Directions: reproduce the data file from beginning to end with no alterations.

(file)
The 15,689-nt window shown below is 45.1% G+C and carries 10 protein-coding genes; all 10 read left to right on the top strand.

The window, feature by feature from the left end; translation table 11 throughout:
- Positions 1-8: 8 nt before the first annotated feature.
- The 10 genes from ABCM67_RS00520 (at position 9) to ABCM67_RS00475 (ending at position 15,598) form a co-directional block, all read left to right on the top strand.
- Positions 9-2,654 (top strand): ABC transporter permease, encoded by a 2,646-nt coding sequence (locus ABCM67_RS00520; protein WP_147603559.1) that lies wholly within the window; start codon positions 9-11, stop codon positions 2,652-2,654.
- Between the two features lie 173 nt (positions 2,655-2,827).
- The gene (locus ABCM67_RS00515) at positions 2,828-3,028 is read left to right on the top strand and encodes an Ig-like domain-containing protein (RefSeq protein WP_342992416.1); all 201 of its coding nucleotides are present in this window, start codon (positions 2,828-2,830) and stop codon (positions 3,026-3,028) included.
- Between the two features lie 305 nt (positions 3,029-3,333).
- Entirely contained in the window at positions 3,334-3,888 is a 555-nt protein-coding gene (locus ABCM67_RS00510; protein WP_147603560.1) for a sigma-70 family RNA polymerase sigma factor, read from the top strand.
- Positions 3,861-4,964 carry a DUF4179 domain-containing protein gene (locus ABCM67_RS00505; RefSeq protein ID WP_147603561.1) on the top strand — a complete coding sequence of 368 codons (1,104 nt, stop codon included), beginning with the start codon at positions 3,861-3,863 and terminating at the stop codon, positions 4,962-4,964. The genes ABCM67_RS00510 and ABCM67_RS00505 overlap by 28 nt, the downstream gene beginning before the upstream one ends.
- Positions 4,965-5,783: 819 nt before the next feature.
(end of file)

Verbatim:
The 15,689-nt window shown below is 45.1% G+C and carries 10 protein-coding genes; all 10 read left to right on the top strand.

The window, feature by feature from the left end; translation table 11 throughout:
- Positions 1-8: 8 nt before the first annotated feature.
- The 10 genes from ABCM67_RS00520 (at position 9) to ABCM67_RS00475 (ending at position 15,598) form a co-directional block, all read left to right on the top strand.
- Positions 9-2,654 (top strand): ABC transporter permease, encoded by a 2,646-nt coding sequence (locus ABCM67_RS00520; protein WP_147603559.1) that lies wholly within the window; start codon positions 9-11, stop codon positions 2,652-2,654.
- Between the two features lie 173 nt (positions 2,655-2,827).
- The gene (locus ABCM67_RS00515) at positions 2,828-3,028 is read left to right on the top strand and encodes an Ig-like domain-containing protein (RefSeq protein WP_342992416.1); all 201 of its coding nucleotides are present in this window, start codon (positions 2,828-2,830) and stop codon (positions 3,026-3,028) included.
- Between the two features lie 305 nt (positions 3,029-3,333).
- Entirely contained in the window at positions 3,334-3,888 is a 555-nt protein-coding gene (locus ABCM67_RS00510; protein WP_147603560.1) for a sigma-70 family RNA polymerase sigma factor, read from the top strand.
- Positions 3,861-4,964 carry a DUF4179 domain-containing protein gene (locus ABCM67_RS00505; RefSeq protein ID WP_147603561.1) on the top strand — a complete coding sequence of 368 codons (1,104 nt, stop codon included), beginning with the start codon at positions 3,861-3,863 and terminating at the stop codon, positions 4,962-4,964. The genes ABCM67_RS00510 and ABCM67_RS00505 overlap by 28 nt, the downstream gene beginning before the upstream one ends.
- Positions 4,965-5,783: 819 nt before the next feature.